Lon­don bor­ough opens doors to ‘Jun­gle’ mi­grant chil­dren

A new life in UK for un­ac­com­pa­nied young­sters

Kuwait Times - - INTERNATIONAL -

LON­DON:

Hor­ri­fied by the des­per­ate plight of trau­ma­tized chil­dren in the “Jun­gle” mi­grant camp in France, one Lon­don bor­ough is seek­ing to pro­vide a new life in Bri­tain for un­ac­com­pa­nied young­sters. As bull­doz­ers raze the sprawl­ing camp in the north­ern French port city of Calais this week, bus­loads of chil­dren have been ar­riv­ing in Bri­tain. With the UK promis­ing to take in hun­dreds more, local au­thor­i­ties face the chal­lenge of re­set­tling these young­sters-many of whom have fled war and poverty in coun­tries like Afghanistan, Eritrea and Sudan. But me­dia re­ports say one in four local au­thor­i­ties have re­fused to take in any chil­dren of the Jun­gle.

One Lon­don bor­ough, Ham­mer­smith and Ful­ham, has been at the fore­front of ef­forts to bring them to Bri­tain un­der the so-called Dubs Amend­ment passed in May, vow­ing to ac­com­mo­date 15 in to­tal. While chil­dren with fam­ily ties in Bri­tain have the right to claim asy­lum here, the Dubs leg­is­la­tion al­lows vul­ner­a­ble young­sters with no such ties to seek refuge. Tak­ing 15 of the 1,500 chil­dren housed tem­po­rar­ily in ship­ping con­tain­ers in the Jun­gle may not seem like many. But Ham­mer­smith and Ful­ham hopes its ex­am­ple will en­cour­age other local au­thor­i­ties to fol­low suit, as Paris and Lon­don squab­ble over who is to blame for their plight.

‘Driven mad by fear’

Stephen Cowan, the bor­ough council’s leader, vis­ited Calais in Au­gust with other Lon­don of­fi­cials and was shocked by what he saw. “You had this acute urine stench that hit you in the back of the throat,” he said, de­scrib­ing the “dusty, in­tim­i­dat­ing en­vi­ron­ment”. One child in par­tic­u­lar struck him: a nineyear-old boy from Afghanistan who was “shiv­er­ing” de­spite the sum­mer heat.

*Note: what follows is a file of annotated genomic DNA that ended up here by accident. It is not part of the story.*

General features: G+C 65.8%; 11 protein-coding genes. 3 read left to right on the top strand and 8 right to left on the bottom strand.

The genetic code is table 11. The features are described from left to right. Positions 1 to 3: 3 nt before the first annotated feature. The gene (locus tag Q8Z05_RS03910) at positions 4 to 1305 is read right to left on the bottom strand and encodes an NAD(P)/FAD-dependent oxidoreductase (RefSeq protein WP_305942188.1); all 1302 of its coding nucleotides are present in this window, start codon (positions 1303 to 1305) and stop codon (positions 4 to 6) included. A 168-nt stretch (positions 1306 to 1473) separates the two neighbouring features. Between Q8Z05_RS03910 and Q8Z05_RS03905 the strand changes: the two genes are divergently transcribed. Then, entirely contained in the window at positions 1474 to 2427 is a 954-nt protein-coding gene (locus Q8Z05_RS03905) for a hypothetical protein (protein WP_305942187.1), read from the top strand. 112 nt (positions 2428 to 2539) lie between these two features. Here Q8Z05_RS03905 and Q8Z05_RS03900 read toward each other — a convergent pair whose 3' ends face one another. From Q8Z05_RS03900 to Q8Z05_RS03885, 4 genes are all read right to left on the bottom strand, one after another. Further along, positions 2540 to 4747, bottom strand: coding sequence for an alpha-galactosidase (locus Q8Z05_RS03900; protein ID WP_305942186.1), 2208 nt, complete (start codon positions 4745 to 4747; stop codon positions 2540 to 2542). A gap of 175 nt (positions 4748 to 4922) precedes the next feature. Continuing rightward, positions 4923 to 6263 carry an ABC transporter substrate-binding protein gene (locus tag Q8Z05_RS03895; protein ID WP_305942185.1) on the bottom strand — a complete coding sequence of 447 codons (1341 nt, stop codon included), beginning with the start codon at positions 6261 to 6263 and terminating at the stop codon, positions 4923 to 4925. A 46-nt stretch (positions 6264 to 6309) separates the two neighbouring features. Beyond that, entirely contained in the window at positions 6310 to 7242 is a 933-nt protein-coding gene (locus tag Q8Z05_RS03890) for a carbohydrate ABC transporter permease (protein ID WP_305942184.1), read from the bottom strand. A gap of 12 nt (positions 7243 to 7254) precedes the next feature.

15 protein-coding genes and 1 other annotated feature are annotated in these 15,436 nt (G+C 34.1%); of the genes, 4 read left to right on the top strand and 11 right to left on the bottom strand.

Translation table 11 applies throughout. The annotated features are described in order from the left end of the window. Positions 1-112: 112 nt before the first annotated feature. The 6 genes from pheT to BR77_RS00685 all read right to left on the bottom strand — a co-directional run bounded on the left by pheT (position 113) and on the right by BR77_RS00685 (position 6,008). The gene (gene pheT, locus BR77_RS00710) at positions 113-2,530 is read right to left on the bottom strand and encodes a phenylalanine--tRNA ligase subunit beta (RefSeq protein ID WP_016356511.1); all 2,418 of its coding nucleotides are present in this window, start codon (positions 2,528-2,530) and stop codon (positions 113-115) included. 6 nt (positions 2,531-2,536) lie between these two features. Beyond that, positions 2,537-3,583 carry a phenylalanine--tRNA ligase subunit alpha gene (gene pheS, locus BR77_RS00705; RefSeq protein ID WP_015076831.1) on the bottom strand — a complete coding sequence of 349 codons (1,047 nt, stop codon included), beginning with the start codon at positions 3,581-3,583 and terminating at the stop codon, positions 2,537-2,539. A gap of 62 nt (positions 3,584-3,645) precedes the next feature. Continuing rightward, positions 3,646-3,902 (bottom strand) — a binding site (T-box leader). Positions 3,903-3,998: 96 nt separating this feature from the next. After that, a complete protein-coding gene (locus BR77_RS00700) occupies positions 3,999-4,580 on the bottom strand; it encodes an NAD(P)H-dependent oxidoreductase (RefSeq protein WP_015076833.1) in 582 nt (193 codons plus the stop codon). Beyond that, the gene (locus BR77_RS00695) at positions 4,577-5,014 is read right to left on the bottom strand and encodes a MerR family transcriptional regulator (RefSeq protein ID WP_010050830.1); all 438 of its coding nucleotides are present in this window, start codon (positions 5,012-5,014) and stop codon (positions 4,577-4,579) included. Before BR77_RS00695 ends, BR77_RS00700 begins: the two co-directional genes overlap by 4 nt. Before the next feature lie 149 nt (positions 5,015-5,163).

“He looked over­come with stress. I asked the in­ter­preter why he was shiv­er­ing and he said: ‘This boy has been driven mad by fear’.” The boy told Cowan: “I want some­where where I will be safe at night and I will not be hurt any­more.” Moved by the ex­pe­ri­ence, Cowan pledged that his plush west Lon­don bor­ough would find homes for such vul­ner­a­ble chil­dren-though not all res­i­dents have sup­ported the ini­tia­tive. A week be­fore the camp was razed, the bor­ough al­lowed 13 so­cial work­ers to go to Calais to as­sess the needs of un­ac­com­pa­nied mi­nors.

Chaos and tears

So­cial worker Re­becca Harvey re­called “chaotic” scene on ar­riv­ing the day af­ter po­lice used tear gas dur­ing clashes at the camp. She and her col­leagues worked with an in­ter­preter to take down key de­tails: where the chil­dren were from, their state of mind and health, and hopes for the fu­ture. One 13-year-old boy said he had left his home in Afghanistan af­ter his fa­ther was be­headed and his mother shot dead in front of him by ji­hadists.

At the camp, “he was liv­ing in a tent with a man he didn’t know and cry­ing all the time. “He said he just thought every day ‘maybe it would be bet­ter if I threw my­self un­der a truck and I didn’t have to suf­fer any­more’,” Harvey said. “His story was not unique by any stretch of the imag­i­na­tion.” Since mid-Oc­to­ber, more than 200 chil­dren have ar­rived in Bri­tain from Calais and more trans­fers are due in the com­ing days, the Home Of­fice in­te­rior min­istry says. French In­te­rior Minister Bernard Cazeneuve has said all mi­nors “with proven fam­ily links in Bri­tain” will even­tu­ally be trans­ferred there, and that Lon­don has com­mit­ted to re­view­ing all other cases where it is “in the child’s in­ter­est” to set­tle across the Chan­nel. —

AP

Shoes lay aban­doned in the en­trance­way of a tent in the makeshift mi­grant camp known as ‘the jun­gle’ near Calais, north­ern France. —

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